I dislike games that makes you to powerful. As soon as nothing could touch you in Skyrim, the game got boring. [quote name='n00b0dy' timestamp='1319641468' post='4877216'] 1) What do you think would happen if there never was a "credit screen" and the game continued ? [/quote] That depends on what elements you introduce. You might put the hero down on the path to becoming a villain, but that's quite a long way, as by what you've told, you've spent an entire game convincing he's not a villain, but a "zombie" good person. [quote name='n00b0dy' timestamp='1319641468' post='4877216'] 2) how would the hero's past actions influence the world? [/quote] Villains are put under more pressure, and so they become more extreme. The "normal" society might turn into something less pleasant. A government turning into a totalitarian suppressive one for instnance. Say the superman story would not be in USA, but in germany (prewar). He would be the good guy, fighting crime etc, while the society around him gradually turns into a nazi state.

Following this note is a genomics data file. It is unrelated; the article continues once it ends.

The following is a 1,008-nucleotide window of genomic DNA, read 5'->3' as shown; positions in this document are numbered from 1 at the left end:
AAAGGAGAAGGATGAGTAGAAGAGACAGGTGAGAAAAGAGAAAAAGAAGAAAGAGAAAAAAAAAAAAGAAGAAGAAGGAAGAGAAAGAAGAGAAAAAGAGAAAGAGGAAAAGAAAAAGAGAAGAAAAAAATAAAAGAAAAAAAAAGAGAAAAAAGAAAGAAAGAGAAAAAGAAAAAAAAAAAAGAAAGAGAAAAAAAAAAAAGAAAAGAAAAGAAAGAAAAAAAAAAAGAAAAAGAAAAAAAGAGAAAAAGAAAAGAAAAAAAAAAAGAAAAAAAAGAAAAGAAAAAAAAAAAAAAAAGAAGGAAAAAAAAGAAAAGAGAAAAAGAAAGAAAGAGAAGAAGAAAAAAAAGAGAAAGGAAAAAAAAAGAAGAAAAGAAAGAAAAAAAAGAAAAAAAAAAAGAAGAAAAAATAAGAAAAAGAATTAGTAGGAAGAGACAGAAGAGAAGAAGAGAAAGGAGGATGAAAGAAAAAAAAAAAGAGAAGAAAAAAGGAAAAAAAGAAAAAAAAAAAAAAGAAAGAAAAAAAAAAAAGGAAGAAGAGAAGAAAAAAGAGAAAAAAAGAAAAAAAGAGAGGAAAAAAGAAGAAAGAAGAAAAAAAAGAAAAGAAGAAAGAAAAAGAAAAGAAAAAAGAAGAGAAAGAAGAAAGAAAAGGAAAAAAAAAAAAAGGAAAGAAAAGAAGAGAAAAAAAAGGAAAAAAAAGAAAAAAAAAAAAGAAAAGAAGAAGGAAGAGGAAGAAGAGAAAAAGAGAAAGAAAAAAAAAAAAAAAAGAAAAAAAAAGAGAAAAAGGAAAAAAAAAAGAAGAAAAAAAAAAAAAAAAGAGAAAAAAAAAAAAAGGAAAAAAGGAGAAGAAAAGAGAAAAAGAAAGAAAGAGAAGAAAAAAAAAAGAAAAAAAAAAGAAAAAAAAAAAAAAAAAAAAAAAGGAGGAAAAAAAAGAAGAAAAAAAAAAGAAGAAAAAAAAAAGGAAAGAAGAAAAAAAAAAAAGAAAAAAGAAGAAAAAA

14. Creature Behavior